Verry cool intake setup.

48Austin

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Bro. smalltruckbigcid,

If that is you, silhouetted in your avatar, you've changed! Care to go out for some dinner, libation or whatever?

HWC
Sounds strange to me.
 

48Austin

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Nobody has given me an answer on aluminum rods yet.
 

Darius

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Nobody has given me an answer on aluminum rods yet.

Offer them "dinner, libation or whatever." It hasn't worked for me yet, but what the hell. :D

da HWC
 

PJ McCoy

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Absolutely. When we say "stretched" we are using it instead of the word "torqued". It is just a different, more accurate way to tighten a rod bolt properly. When a bolt is stretched to the correct dimension it is at its correct level of tension or "tightness".
Steps to do:
1`. Remove the old rod bolts and clean the holes of old oil/dirt and any burrs.
2. Install the new bolts, put the rod cap on, lube the threads and snug the nuts down enough to seat the bolt heads solidly in the rods. (maybe 30-40 # tq)
3. Loosen the nuts, then tighten again to "just snug" and install the stretch gauge.
4. Tighten the bolt until the stretch gauge just barely starts to move . Make note of the number on the gauge.
5. Continue tightening until the gauge shows the correct amount of bolt stretch.
6. The rods are ready to measure and hone to size.
7. Repeat this process when installing the rods in the engine. These rods will now be tightened this way any time they are used.

Terry

Here's ARP official instructions for the Cad rod bolts:

This is now saved in my caddy engine file with a paper copy in my caddy engine binder.
Thanks so much Terry!!
PJ
 

48Austin

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gordon

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Some how I missed it . What was your question on aluminum rods?
 

48Austin

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I posted a thread a while back. Maybe Darius can find it. He's very good at finding old posts for an old *&^$:p. Questions on aluminum rods girth. Will the block need tp be clearanced? Seems nobody here has experience with aluminum in the big Cad. Or on any other forum for that matter.
 

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I have never put aluminum rods in a big caddy. I have installed a boxcar load of them in Early and late hemi's , cast Iron and aluminum. As far as GM engines , I have been using aluminum rods in BBC's since 1974. The brands I have used include M/T , Childs& Albert, Brooks, BME, Venolia, GRP, and probably couple more that I forget. Only one person in my life that I have known to use Aluminum rods on the street. That was a 67' chevy impala with a 327 . This car was owned by Tony and Anne Tillman in central Fla. I believe they were installed in 1975. Anne Tillman used the impala as a daily driver and bracket raced it nearly every Sat night. About 1980 I was at the world finals in southern California and ran into Tony and Anne in the staging lanes. They had traveled out to California because Anne was the points leader in division2(South East) for her class. The car still had the same set of connecting rods in it. It is not supposed to be that way but that is what happed. All my engines were racing engines and almost exclusively Blown alcohol/nitro. I did not expect long life from them. Depending on the class of racing, (fast bracket classes such as S/G, S/C ,Top sportsman etc.) most users get a full season from them now maybe two(except the Nitro cars and Top alcohol class cars). Knowledge and the technology going into making them and checking them has really grown in the last twenty years. I check rod bolt stretch and any change in free length every time I take them out ( very very frequently) . There are certain thing we check for on the rods such as thread dimension changes using a precision threaded Go-No go gauge . There are other things that get watched closely also but you did not ask for a full dissertation on the history and use of Aluminum rods in American racing. I think I found the post with the original question and it appears that your concerned with and grinding of block for clearance . On a 500" Cad I would guess yes there will some required. 472 maybe some still but not as much. Only way to know is talk to the rod manufacturer of your choice and buy two rods sized for the Cad crank pin and length you desire and width. bolt it in to the empty block with pistons similar to what you will use and start checking. When I finally get around to building a blown Cad motor for my FED it will be based on the 472 stock crank and swing aluminum rods. I would call GRP or MGP, they will have more size options than BME as far as outside rod dimensions since they are billet and Bill Miller at BME is constrained by the already made forgings he has. That way the rod is no bigger than needed for the job at hand. My advice if you want it is to stick with a steel rod .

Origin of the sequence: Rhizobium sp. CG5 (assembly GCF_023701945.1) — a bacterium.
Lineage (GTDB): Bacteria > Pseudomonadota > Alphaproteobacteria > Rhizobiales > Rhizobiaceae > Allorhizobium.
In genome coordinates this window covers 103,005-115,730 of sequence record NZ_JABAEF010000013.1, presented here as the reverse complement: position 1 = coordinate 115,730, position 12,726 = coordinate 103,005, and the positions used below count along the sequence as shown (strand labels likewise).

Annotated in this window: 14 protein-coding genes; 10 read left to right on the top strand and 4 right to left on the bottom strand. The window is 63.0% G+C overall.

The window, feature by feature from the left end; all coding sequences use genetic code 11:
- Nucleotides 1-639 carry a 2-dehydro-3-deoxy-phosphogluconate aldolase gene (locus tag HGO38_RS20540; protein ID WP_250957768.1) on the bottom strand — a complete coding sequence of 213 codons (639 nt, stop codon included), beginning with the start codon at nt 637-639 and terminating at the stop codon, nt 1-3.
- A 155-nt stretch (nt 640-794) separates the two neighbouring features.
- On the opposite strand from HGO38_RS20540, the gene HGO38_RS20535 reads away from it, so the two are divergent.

48Austin

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I'm not looking for RPM past 6's. Need strength for a blower. And I don.t trust china rods. But I do want to make the rotating mass lighter. Used Super rods in the late '70' early '80's in a "Poncho". Had to clearence the block. Winged the damn thing to 7g's. Oh yeah, almost forgot 60 over 428 running 12:1.
 

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benbr17624

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Just surfing the web and found this setup... Got to admit that it's very cool. Anyone here that did itb's?

Oh, And nothing to do with this, But stock rods won't live at 6k right?

Beautiful! really
 
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